Tuesday, February 24, 2009
Monday, February 23, 2009
Friday: Amy is feeling slightly better, but just trying to rest because of the big Confirmation retreat at the parish the next day. But Amy and helpful secretary have to go to the Warehouse Store to buy chips and drinks for the retreat and Amy still has to administer eyedrops during lunchtimes at school. This is the last day and the boys are highly cooperative.
Scott takes Primo to the Cub Scout skate that evening at a county park in town. After they are there for an hour and a half (with me dozing on the couch while the young ones watch TMBG, my friend M. (a nurse whose son-Primo's BFF-and husband are at the rink) calls my cell. "Amy, don't be alarmed," she says (don't you love it when the conversation starts that way?), "but Scott has fallen at the ice rink and it appears to be serious. I think you should get over there." Next the house phone starts ringing. It's the rink. "Your husband fell on the ice and he's shaking...." puts Primo on the phone, he's crying, scared. I try to my best to reassure him as I try to keep myself together: "Daddy's going to be OK. You stay there with Den Leader and I'll be there in 5 minutes." M. will meet me at the rink. I get shoes on the little ones, get out the door to put them in the car and think to take them to the neighbors across the street. A., the husband, offers to drive with me but I want to go alone. God drives my car to the park and the ambulance is still there which I take as a good sign since it took me 15 minutes to get there.
Scott is in the ambulance, slurring, arguing with the EMTs to let him get up.
"Hey you," I say through tears.
"Hi," says Scott, looking at me like I'm the first thing he's focused on in a while.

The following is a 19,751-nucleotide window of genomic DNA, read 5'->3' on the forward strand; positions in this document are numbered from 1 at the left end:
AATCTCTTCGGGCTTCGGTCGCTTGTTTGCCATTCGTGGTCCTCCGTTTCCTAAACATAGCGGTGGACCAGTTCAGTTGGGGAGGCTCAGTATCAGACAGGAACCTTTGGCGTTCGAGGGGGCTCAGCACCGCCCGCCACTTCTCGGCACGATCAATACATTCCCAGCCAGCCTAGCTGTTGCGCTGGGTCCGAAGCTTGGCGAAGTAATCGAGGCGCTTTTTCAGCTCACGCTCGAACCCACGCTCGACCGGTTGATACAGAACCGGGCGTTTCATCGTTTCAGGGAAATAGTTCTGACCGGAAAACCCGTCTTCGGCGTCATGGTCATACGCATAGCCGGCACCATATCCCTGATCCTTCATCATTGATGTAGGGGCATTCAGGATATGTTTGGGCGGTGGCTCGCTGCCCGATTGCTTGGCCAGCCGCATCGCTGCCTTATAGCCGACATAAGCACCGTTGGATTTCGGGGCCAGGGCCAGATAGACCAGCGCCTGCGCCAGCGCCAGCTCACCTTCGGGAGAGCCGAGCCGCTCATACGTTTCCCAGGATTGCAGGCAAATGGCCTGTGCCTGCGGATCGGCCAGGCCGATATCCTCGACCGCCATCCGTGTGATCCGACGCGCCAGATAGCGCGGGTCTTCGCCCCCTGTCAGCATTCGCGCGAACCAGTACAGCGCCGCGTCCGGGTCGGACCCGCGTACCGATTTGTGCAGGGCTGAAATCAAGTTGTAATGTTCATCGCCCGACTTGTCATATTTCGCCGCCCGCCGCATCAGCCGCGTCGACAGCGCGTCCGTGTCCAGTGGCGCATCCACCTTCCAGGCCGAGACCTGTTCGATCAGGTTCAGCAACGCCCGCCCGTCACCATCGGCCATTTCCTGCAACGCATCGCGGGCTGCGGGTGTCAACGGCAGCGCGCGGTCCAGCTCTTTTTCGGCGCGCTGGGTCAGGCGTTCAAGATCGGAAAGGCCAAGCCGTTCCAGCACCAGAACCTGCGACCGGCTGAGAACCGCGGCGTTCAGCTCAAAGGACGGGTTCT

"How are you?"
(still slurring) "I'm fine. I'm telling them to let me up. They won't. I keep telling them I'm fine."
"We're just trying to help you," says one EMT.
"You fell and hit your head real hard," I say.
(slurring, astonished) "Really?"
"Yeah, you really whacked your head. I need you to do what they tell you to do."
(Slurring) "But I feel fine. I want to get up."
(choking up since I am now noticing that Scott's hands are tied with zip ties) "For once in your life, will you just do what I tell you and listen to these guys?"
(slurring, resigned) "Okay."
"I'm going to find Billy. I'll be right back."
I am now feeling MUCH better. I know he's going to be fine.
A policeman pulls me aside and asks me to help him fill out a police report. I ask someone to get Billy from the rink for me. First thing the cop says is, "Your husband is really strong." Apparently, when he came out of his 3 minute siezure, he was very disoriented and tried to stand up. Since they didn't know the extent of his injuries, they wanted him to stay still. It took 6 people to hold him down and what the ambulance got there they had to handcuff him to the stretcher since they didn't have any other restraints for him.
In hindsight, I find this to be very amusing. It's like he's the Hulk. He cannot be contained!
I finally get to see Primo, he's shaken up, but seems to be OK. They let him see Scott on the ambulance. The EMTs have freed his hands and sat him up on the stretcher. He was able to wave to our friends standing outside of the ambulance. He's smiling and looks totally normal.